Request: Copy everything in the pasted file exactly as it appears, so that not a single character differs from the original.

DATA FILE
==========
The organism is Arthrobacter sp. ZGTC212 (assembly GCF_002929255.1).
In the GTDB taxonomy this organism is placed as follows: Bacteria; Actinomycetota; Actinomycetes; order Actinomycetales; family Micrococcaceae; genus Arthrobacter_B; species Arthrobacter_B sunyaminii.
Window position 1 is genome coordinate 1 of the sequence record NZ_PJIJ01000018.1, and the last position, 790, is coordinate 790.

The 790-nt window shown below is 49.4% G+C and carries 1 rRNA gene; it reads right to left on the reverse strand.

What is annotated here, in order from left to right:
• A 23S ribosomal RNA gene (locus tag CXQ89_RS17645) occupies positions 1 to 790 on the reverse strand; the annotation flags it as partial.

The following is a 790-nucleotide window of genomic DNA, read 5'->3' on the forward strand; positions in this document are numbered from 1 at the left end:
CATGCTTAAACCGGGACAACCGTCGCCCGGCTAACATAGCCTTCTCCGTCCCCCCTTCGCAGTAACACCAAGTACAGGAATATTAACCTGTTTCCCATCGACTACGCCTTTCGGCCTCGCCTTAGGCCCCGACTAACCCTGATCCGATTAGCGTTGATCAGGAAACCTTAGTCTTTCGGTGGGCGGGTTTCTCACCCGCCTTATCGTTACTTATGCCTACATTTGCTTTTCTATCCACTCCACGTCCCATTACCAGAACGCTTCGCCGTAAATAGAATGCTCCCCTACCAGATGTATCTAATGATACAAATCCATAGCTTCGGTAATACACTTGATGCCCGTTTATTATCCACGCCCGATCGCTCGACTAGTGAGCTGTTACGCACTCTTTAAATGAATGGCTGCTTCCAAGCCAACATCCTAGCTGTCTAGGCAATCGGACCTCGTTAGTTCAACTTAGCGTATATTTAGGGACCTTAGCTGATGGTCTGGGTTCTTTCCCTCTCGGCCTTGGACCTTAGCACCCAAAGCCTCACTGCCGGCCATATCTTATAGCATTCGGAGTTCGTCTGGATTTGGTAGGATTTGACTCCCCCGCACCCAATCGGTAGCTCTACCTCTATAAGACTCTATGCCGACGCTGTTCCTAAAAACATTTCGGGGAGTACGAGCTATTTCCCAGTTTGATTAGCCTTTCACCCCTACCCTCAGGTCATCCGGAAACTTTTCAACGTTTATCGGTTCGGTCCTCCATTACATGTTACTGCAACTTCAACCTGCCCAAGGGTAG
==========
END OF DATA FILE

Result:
The organism is Arthrobacter sp. ZGTC212 (assembly GCF_002929255.1).
In the GTDB taxonomy this organism is placed as follows: Bacteria; Actinomycetota; Actinomycetes; order Actinomycetales; family Micrococcaceae; genus Arthrobacter_B; species Arthrobacter_B sunyaminii.
Window position 1 is genome coordinate 1 of the sequence record NZ_PJIJ01000018.1, and the last position, 790, is coordinate 790.

The 790-nt window shown below is 49.4% G+C and carries 1 rRNA gene; it reads right to left on the reverse strand.

What is annotated here, in order from left to right:
• A 23S ribosomal RNA gene (locus tag CXQ89_RS17645) occupies positions 1 to 790 on the reverse strand; the annotation flags it as partial.

The following is a 790-nucleotide window of genomic DNA, read 5'->3' on the forward strand; positions in this document are numbered from 1 at the left end:
CATGCTTAAACCGGGACAACCGTCGCCCGGCTAACATAGCCTTCTCCGTCCCCCCTTCGCAGTAACACCAAGTACAGGAATATTAACCTGTTTCCCATCGACTACGCCTTTCGGCCTCGCCTTAGGCCCCGACTAACCCTGATCCGATTAGCGTTGATCAGGAAACCTTAGTCTTTCGGTGGGCGGGTTTCTCACCCGCCTTATCGTTACTTATGCCTACATTTGCTTTTCTATCCACTCCACGTCCCATTACCAGAACGCTTCGCCGTAAATAGAATGCTCCCCTACCAGATGTATCTAATGATACAAATCCATAGCTTCGGTAATACACTTGATGCCCGTTTATTATCCACGCCCGATCGCTCGACTAGTGAGCTGTTACGCACTCTTTAAATGAATGGCTGCTTCCAAGCCAACATCCTAGCTGTCTAGGCAATCGGACCTCGTTAGTTCAACTTAGCGTATATTTAGGGACCTTAGCTGATGGTCTGGGTTCTTTCCCTCTCGGCCTTGGACCTTAGCACCCAAAGCCTCACTGCCGGCCATATCTTATAGCATTCGGAGTTCGTCTGGATTTGGTAGGATTTGACTCCCCCGCACCCAATCGGTAGCTCTACCTCTATAAGACTCTATGCCGACGCTGTTCCTAAAAACATTTCGGGGAGTACGAGCTATTTCCCAGTTTGATTAGCCTTTCACCCCTACCCTCAGGTCATCCGGAAACTTTTCAACGTTTATCGGTTCGGTCCTCCATTACATGTTACTGCAACTTCAACCTGCCCAAGGGTAG